America is warming up to those caffeinated energy drinks–no bull!
TIM SCHROCK works hard. Then he plays hard. Then he works some more. An avid soccer-player and full-time grocery manager at the upscale Petaluma Market, Schrock–like most of us–needs a little energy boost now and then just to keep focused and moving. He used to depend on coffee, several cups a day, but eventually got sick of it.
“Literally,” he says straightforwardly. “The stuff gave me the jitters.”
Now when he’s working a long shift at the store, or preparing for a big soccer match, he’ll reach, not for a cup of joe, but for a nice cold energy drink.
That’s right. An energy drink. The kind that come in those cute little cans.
You’ve seen them, in the markets or local health clubs, in the student union at the college, or in the brown-bag lunch of some guy you know at work. The tiny little beverages with the funny names–Red Bull, Merlin’s Elixir, Nitro Glycerine, XTC–and a great big fully caffeinated wallop to the adrenal system.
These beverages, weighing in at an average 7.7 ounces per sleek and slender can, have been slowly nudging their way into American hands, after a full decade of phenomenal popularity in Asia and Europe. Introduced to the states only about three years ago, energy drinks arrived in the conspicuous form of XTC–marketed not as a drink, but as a “carbonated slap in the face”–a product of Liechtenstein.
Originally aimed at affluent baby boomers, serious athletes, and extreme-sports types, the market has changed directions as dozens of other companies have trotted out their own versions of what they like to call “functional beverages.” You don’t drink them for the taste or to quench your thirst, you see; functional beverages have to do something to you, preferably something you feel all the way to the tip of your toes.
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Though the drinks are kind of pricey–around $1.50 a pop–their main consumer, according to industry reports, is now your basic working stiff (especially truck drivers, late-shift employees) and college students.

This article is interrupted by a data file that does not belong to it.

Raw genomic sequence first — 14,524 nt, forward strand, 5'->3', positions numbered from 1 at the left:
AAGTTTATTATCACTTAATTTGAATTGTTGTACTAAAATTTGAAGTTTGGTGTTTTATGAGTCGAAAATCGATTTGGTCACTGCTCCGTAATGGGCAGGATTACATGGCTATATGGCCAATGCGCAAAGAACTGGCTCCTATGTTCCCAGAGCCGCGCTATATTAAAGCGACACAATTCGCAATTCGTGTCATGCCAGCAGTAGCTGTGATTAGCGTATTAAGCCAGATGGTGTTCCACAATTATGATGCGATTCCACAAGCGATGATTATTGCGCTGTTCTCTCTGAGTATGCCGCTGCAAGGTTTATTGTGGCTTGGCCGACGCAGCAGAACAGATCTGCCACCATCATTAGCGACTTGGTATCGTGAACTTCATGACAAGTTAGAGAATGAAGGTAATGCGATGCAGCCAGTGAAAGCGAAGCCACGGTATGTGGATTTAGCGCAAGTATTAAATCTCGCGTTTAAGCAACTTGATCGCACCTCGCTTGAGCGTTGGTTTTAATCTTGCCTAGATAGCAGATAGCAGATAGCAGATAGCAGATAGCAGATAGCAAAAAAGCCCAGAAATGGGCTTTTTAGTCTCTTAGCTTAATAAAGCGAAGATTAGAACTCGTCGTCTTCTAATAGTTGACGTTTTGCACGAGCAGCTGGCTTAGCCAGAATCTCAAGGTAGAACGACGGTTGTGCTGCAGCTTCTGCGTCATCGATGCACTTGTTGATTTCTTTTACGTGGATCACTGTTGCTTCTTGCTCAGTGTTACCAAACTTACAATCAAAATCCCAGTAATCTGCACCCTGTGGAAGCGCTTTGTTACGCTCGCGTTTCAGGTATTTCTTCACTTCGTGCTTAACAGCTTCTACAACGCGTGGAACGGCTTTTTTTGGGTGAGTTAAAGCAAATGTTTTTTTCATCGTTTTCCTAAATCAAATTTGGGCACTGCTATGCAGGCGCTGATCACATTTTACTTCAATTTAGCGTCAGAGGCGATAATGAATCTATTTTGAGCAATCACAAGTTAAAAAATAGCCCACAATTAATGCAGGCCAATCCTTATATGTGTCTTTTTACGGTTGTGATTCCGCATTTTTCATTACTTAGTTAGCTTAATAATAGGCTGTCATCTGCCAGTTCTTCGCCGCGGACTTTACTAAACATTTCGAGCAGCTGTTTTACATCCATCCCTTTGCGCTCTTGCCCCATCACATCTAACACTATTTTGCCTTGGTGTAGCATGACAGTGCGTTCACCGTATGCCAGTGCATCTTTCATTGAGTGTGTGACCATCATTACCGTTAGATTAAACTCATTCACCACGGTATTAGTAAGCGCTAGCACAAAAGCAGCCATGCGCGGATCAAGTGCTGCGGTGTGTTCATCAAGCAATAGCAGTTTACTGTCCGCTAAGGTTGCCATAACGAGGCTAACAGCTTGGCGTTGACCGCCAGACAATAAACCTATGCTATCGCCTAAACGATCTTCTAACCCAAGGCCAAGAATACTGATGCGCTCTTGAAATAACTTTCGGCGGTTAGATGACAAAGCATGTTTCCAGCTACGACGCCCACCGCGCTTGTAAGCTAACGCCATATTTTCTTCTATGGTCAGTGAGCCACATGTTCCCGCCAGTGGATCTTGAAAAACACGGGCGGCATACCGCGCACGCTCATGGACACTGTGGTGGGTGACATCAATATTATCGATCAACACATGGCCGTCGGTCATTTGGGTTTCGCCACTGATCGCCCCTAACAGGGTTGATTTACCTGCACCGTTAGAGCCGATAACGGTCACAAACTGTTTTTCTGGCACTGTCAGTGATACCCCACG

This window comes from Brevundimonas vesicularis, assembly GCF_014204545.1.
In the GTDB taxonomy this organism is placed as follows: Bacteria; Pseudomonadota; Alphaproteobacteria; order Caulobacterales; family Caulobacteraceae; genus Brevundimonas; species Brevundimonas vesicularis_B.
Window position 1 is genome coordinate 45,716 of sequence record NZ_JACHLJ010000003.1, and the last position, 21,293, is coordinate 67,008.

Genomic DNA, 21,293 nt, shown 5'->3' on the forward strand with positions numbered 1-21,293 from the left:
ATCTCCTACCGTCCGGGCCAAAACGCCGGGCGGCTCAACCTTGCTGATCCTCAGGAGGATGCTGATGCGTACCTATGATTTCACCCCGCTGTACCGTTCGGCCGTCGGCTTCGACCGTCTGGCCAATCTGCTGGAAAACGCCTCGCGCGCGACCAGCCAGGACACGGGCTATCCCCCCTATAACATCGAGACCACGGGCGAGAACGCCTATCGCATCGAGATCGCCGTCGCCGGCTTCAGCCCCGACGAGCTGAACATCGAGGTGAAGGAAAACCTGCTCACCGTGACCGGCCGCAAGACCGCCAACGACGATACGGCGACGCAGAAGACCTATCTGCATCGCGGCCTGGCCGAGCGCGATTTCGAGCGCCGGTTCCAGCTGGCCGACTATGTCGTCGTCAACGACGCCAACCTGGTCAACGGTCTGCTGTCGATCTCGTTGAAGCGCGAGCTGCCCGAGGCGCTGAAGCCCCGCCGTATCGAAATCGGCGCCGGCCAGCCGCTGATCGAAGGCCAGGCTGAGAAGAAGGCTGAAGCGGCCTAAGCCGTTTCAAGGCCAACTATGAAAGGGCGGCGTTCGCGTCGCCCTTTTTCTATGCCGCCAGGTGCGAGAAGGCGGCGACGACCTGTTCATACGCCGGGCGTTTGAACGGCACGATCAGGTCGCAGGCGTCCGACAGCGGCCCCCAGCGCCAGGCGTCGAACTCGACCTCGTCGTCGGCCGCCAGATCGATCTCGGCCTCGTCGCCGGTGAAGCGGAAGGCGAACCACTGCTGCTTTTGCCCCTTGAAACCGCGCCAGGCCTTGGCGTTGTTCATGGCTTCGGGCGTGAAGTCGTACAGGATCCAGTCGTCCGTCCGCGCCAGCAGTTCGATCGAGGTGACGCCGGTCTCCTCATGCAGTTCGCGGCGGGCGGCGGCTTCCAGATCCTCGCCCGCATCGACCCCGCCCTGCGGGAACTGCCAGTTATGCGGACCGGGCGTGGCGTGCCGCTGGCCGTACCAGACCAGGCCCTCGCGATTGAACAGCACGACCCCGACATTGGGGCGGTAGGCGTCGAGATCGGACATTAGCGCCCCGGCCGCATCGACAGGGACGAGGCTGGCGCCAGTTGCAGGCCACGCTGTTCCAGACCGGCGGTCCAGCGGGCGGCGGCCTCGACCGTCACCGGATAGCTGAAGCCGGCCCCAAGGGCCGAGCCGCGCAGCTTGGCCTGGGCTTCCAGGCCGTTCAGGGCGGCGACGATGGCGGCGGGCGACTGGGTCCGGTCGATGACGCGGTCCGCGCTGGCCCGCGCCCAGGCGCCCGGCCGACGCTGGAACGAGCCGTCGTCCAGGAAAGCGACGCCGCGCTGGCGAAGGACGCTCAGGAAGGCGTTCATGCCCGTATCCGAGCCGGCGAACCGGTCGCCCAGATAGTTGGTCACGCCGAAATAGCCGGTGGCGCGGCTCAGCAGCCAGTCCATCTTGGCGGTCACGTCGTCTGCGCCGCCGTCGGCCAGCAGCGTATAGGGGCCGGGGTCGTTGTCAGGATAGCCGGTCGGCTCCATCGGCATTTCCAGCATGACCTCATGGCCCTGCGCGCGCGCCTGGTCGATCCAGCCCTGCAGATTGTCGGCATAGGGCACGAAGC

Packed with caffeine–often derived in part from a face-slapping Amazonian root called guarana–the drinks also feature medicine cabinets full of vitamins and other supplements and legal energizers. In Asia–where those tiny little cans originated (even Coca-Cola is sold in the downsized version)–the drinks are all the rage among the working class, whose long hours mean massive fatigue. Last year in Thailand, the government allowed a 30 percent increase in the drinks’ caffeine level, just to give the workers an extra boost.
And a boost they do give.
Most of the drinks carry warnings meant to scare off diabetics and people with heart problems.
“I’ll put it this way,” says Shrock. “They work.”
For the record, his personal favorite is an all-organic version called Cinagro Energy Plus, the best-selling energy drink in the store. “All the drinks sell pretty well,” says Schrock, “though obviously not compared to water or juice or soda or coffee. But we’ve designated an entire four-foot shelf to our energy drinks. They definitely warrant the space.”
Energy drinks have found their way into fitness clubs and gymnasiums as well.
“They’re very popular in the gym,” says Chuck Mignosa or Gold’s Gym in Santa Rosa. “Real popular. People do use them as a pick-me-up, like coffee, to give them the energy for a workout. Those drinks do work–they really give you the energy to train on.”
Gold’s sells several varieties. According to Mignosa, though, most of the athletes he trains prefer to skip the “soda pop” energy drinks, reaching instead for products like Blue Thunder, Nitro Glycerine, or Zero Tea–beverages specially designed to stimulate while offering additional supplements to build muscle and burn fat.
Not everyone is charmed by the little cans, however.
Dan Harvey, a night-shift supervisor at a Marin County newspaper, says the energy drinks are too sweet–and too expensive–for his taste. “I don’t care how much caffeine they have in them,” he says. “Give me a good strong cup of coffee and I’ve got all the energy I need.”
From the October 28-November 3, 1999 issue of the Sonoma County Independent.
© Metro Publishing Inc.